> Now this code is easier to read and less fragile (no more ... - 1's) or
> min length checks and now we have guaranteed NUL-termination everywhere!
> 
> Although perhaps there should be a macro for:
> 
> Link: https://www.kernel.org/doc/html/latest/process/deprecated.html#strncpy-on-nul-terminated-strings [1]
> Link: https://manpages.debian.org/testing/linux-manual-4.8/strscpy.9.en.html [2]
> Link: https://github.com/KSPP/linux/issues/90
> Cc: linux-hardening@...r.kernel.org
> Cc: Kees Cook <keescook@...omium.org>
> Signed-off-by: Justin Stitt <justinstitt@...gle.com>
> ---
> Note: build-tested only.
> 
> Found with: $ rg "strncpy\("
> ---
>  drivers/scsi/hpsa.c | 29 +++++++++++------------------
>  1 file changed, 11 insertions(+), 18 deletions(-)
> 
> diff --git a/drivers/scsi/hpsa.c b/drivers/scsi/hpsa.c
> index af18d20f3079..3376d4614fe5 100644
> --- a/drivers/scsi/hpsa.c
> +++ b/drivers/scsi/hpsa.c
> @@ -452,16 +452,15 @@ static ssize_t host_store_hp_ssd_smart_path_status(struct device *dev,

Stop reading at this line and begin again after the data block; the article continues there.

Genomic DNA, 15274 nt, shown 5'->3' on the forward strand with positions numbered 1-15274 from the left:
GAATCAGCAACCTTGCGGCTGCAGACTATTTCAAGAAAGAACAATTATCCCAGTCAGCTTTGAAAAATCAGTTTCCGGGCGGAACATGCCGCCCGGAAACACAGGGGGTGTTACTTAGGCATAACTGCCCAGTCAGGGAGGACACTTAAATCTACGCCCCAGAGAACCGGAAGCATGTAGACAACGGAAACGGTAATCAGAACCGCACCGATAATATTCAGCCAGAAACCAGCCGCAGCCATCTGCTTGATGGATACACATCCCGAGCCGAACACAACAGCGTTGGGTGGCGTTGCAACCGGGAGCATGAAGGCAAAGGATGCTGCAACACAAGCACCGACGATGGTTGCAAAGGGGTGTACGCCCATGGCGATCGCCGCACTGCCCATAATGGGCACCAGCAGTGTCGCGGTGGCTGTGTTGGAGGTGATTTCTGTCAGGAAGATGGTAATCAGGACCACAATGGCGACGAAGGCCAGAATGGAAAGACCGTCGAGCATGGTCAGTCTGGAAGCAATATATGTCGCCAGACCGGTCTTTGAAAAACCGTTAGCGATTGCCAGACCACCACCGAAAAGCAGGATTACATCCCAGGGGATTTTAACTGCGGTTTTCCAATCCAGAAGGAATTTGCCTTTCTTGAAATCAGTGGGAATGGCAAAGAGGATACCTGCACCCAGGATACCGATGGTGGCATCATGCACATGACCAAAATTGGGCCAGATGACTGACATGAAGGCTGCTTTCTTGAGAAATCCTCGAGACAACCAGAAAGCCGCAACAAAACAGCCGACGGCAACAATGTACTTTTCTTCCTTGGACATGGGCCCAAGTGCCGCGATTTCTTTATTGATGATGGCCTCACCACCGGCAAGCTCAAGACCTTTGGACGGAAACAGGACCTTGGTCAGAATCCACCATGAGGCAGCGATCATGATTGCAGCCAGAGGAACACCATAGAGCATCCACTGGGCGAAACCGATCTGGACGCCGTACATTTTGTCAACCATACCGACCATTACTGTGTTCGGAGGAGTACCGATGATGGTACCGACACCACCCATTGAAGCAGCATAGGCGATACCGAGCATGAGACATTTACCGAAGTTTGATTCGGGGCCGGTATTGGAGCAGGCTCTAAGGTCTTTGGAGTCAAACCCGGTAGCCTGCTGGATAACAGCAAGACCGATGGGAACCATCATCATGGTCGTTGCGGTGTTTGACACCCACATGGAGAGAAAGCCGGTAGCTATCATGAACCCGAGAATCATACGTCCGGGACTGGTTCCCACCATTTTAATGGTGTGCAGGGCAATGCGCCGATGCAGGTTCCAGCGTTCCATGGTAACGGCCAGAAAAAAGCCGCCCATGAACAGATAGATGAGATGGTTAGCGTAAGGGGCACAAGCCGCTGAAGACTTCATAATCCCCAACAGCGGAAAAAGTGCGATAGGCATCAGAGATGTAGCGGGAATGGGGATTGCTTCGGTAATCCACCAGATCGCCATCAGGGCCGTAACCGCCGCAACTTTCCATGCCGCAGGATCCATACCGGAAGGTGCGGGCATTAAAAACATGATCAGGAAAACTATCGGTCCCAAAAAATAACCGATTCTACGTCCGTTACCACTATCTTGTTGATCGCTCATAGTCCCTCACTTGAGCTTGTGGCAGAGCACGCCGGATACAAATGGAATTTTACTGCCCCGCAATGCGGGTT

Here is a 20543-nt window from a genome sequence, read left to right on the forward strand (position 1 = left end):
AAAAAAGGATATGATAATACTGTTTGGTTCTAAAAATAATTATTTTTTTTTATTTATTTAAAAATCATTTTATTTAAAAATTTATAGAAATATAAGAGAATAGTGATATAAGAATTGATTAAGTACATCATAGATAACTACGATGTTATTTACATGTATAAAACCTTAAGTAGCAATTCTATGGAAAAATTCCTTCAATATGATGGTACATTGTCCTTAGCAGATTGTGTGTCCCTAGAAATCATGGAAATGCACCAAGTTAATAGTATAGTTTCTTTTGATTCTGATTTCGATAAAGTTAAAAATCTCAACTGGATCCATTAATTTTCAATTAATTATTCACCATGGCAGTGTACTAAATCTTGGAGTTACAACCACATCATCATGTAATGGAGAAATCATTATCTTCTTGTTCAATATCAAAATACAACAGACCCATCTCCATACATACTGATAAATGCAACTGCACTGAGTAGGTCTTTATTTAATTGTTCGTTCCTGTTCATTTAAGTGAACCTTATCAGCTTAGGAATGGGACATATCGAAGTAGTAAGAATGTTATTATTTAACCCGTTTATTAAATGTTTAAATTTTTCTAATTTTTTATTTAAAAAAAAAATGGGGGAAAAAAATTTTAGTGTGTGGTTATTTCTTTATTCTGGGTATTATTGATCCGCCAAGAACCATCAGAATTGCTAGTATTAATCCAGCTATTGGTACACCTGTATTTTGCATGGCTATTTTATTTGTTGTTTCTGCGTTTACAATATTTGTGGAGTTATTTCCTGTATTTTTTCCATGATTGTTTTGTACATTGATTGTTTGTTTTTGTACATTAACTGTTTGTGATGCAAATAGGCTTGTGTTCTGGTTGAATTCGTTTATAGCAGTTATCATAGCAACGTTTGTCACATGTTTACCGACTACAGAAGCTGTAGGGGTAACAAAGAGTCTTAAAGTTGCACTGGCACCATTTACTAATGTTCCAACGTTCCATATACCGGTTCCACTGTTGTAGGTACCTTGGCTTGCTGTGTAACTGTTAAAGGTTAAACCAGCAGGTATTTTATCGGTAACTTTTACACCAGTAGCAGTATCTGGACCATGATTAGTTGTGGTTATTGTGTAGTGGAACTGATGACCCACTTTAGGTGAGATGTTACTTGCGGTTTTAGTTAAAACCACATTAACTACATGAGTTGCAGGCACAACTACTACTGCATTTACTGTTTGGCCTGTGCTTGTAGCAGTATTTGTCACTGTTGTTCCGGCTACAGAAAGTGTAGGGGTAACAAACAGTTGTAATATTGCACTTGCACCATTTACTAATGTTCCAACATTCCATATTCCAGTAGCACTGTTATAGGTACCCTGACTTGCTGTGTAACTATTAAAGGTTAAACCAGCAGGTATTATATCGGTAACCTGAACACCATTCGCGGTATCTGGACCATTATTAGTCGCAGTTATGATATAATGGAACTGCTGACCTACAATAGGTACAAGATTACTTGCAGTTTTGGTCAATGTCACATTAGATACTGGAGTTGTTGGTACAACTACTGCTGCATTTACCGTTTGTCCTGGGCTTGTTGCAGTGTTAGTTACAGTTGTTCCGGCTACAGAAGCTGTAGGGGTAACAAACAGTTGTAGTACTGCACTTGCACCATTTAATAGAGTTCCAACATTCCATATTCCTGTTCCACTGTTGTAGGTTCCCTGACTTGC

>  					 struct device_attribute *attr,
>  					 const char *buf, size_t count)
>  {
> -	int status, len;
> +	int status;
>  	struct ctlr_info *h;
>  	struct Scsi_Host *shost = class_to_shost(dev);
>  	char tmpbuf[10];
>  
>  	if (!capable(CAP_SYS_ADMIN) || !capable(CAP_SYS_RAWIO))
>  		return -EACCES;
> -	len = count > sizeof(tmpbuf) - 1 ? sizeof(tmpbuf) - 1 : count;
> -	strncpy(tmpbuf, buf, len);
> -	tmpbuf[len] = '\0';
> +	strscpy(tmpbuf, buf, count);

This is wrong -- "count" isn't the size of tmpbuf -- it's the size of
the source, i.e.  strlen(buf).

> +
>  	if (sscanf(tmpbuf, "%d", &status) != 1)
>  		return -EINVAL;

And this is immediately using the tmpbuf for getting an int. All of this
should be replaced by kstrtoint().

>  	h = shost_to_hba(shost);